While the feed industry is yet to fully understand non-starch polysaccharide (NSP) enzymes despite 25 years of research, a renewed focus is seeing more exploration than ever before.
AB Vista, which established the first international INSPIRE Forum one year ago to initiate collaboration to address the industry research shortcomings, believes that a number of universities and academic organisations have since accelerated research into the complex work of NSPs.
"NSP enzymes have huge potential and can bring real commercial value to the animal production industry, so it's vital to know all we can about them – yet as an industry, we're not quite there," AB Vista Managing Director Richard Cooper says.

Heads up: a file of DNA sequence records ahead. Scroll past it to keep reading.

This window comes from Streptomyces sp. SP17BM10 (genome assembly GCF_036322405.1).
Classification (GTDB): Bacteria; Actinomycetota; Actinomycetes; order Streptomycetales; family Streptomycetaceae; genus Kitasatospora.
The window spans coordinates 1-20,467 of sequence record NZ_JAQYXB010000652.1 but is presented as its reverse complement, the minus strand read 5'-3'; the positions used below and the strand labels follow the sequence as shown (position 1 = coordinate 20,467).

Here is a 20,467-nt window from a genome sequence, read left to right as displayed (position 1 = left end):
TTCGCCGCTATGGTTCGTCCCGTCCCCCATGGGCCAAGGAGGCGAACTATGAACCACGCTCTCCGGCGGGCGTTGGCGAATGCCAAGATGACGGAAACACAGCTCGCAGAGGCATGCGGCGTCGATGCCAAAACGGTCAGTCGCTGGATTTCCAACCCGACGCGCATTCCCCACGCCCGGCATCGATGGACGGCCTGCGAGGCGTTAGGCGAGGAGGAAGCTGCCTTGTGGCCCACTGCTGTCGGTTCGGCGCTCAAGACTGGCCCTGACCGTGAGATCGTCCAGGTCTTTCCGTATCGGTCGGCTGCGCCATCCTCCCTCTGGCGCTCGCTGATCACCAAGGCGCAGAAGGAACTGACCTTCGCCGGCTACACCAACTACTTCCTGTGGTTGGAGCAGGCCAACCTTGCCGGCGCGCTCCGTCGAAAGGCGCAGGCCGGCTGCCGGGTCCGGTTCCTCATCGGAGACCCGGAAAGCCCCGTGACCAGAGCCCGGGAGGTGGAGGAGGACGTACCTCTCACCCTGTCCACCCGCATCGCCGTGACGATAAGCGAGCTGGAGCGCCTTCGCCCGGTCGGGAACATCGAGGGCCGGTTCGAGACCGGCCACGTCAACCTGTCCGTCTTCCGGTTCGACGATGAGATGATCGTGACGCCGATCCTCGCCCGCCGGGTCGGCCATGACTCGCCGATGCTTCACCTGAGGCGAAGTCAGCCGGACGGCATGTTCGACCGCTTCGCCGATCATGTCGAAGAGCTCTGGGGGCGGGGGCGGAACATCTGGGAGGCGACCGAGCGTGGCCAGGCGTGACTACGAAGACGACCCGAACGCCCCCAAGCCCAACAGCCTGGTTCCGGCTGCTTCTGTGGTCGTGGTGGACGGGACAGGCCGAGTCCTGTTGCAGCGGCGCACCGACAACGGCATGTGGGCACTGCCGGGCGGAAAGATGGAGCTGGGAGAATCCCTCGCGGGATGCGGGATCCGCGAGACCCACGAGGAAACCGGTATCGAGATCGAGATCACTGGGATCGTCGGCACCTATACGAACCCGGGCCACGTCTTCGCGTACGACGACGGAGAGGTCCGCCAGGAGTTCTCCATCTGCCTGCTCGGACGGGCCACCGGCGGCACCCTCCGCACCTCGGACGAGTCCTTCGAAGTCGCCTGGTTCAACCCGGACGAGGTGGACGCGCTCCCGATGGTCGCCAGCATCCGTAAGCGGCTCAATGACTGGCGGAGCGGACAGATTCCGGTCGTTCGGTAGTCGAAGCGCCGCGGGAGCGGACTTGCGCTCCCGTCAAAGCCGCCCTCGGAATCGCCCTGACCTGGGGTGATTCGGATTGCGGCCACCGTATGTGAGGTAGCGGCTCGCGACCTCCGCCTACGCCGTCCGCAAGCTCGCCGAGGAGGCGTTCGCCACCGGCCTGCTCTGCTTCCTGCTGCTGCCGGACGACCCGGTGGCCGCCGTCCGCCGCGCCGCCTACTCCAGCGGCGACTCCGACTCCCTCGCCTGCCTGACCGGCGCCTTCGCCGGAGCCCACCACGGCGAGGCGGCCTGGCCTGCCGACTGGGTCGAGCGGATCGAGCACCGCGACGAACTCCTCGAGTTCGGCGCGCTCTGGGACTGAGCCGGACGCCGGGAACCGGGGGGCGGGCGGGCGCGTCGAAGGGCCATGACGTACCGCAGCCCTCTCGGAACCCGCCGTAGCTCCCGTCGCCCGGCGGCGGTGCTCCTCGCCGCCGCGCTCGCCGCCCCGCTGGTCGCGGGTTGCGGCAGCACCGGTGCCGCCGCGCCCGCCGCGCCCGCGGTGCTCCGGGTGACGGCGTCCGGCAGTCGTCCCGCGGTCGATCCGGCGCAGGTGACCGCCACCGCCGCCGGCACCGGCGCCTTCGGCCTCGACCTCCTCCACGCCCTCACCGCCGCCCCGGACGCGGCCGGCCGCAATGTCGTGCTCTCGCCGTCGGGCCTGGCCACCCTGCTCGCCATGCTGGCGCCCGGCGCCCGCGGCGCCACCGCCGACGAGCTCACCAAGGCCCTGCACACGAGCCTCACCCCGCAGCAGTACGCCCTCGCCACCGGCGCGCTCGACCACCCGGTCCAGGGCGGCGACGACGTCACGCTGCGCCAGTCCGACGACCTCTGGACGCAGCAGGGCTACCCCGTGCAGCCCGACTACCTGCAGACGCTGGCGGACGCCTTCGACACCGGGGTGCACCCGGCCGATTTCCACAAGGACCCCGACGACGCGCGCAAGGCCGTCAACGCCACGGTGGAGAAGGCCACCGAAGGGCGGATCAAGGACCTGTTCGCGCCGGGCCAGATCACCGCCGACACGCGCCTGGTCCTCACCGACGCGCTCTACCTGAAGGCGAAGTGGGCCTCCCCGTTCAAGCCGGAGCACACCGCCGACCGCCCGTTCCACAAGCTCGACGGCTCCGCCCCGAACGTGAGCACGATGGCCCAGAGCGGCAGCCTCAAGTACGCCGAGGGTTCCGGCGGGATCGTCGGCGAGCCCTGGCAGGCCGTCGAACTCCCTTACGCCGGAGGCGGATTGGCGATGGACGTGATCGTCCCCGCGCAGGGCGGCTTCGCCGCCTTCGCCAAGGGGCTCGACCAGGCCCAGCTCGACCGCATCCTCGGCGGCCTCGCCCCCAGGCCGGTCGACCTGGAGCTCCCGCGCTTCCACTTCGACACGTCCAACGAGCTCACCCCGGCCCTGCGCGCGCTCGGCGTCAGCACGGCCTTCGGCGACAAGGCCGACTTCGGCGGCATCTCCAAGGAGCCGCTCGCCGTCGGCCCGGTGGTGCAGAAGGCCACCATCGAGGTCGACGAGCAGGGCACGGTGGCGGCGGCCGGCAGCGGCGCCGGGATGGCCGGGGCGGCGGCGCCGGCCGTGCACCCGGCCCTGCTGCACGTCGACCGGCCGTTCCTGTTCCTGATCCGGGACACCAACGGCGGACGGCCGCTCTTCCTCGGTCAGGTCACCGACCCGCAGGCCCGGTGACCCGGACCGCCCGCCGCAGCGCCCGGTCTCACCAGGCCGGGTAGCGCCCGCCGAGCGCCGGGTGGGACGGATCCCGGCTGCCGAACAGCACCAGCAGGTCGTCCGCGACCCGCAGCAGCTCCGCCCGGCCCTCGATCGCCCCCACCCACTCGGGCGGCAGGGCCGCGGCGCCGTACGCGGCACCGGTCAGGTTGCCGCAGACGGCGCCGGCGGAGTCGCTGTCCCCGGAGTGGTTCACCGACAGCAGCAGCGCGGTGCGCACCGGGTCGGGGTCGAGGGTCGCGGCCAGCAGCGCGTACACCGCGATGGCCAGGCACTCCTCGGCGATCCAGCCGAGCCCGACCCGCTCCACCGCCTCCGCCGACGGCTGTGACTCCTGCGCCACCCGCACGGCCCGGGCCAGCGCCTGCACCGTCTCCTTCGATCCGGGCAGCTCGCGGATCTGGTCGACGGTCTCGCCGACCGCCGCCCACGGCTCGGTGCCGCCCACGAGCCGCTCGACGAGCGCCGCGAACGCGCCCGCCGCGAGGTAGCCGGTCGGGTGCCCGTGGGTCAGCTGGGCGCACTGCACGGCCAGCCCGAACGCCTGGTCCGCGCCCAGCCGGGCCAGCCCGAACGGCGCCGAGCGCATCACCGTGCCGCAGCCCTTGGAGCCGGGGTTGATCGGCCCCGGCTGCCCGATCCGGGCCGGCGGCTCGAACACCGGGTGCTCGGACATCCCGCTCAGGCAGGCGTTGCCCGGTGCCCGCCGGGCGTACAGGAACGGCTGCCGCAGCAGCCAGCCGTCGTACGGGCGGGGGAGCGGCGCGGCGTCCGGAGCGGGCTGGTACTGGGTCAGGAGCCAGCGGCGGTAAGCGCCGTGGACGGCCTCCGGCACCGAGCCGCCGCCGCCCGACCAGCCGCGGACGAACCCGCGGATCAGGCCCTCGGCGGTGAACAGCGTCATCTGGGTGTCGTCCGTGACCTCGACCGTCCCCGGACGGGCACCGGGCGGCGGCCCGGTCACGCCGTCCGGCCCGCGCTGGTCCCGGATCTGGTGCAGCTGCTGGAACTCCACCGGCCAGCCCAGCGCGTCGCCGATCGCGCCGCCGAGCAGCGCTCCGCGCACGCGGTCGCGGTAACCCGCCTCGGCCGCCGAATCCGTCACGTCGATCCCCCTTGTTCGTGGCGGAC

"But since the INSPIRE Forum, NSP research really seems to have propelled across the globe; a number of universities have conducted independent studies, which have complemented the projects we fund ourselves. While there is still more work to be done, we feel closer than ever to understanding these complex enzymes."
AB Vista's Research Director Mike Bedford adds: "At the rate of our research, within two years we expect to have a very good idea about the mode of action of xylanase enzymes. In fact, we are already applying tools discovered from this research to help screen for better-performing NSP products.
"And this is really the key reason behind INSPIRE; to research and apply science that brings value commercially to the animal production industry."
The INSPIRE Forum was hosted by AB Vista on March 31- April 2 in 2014 in Pitlochry, Scotland.
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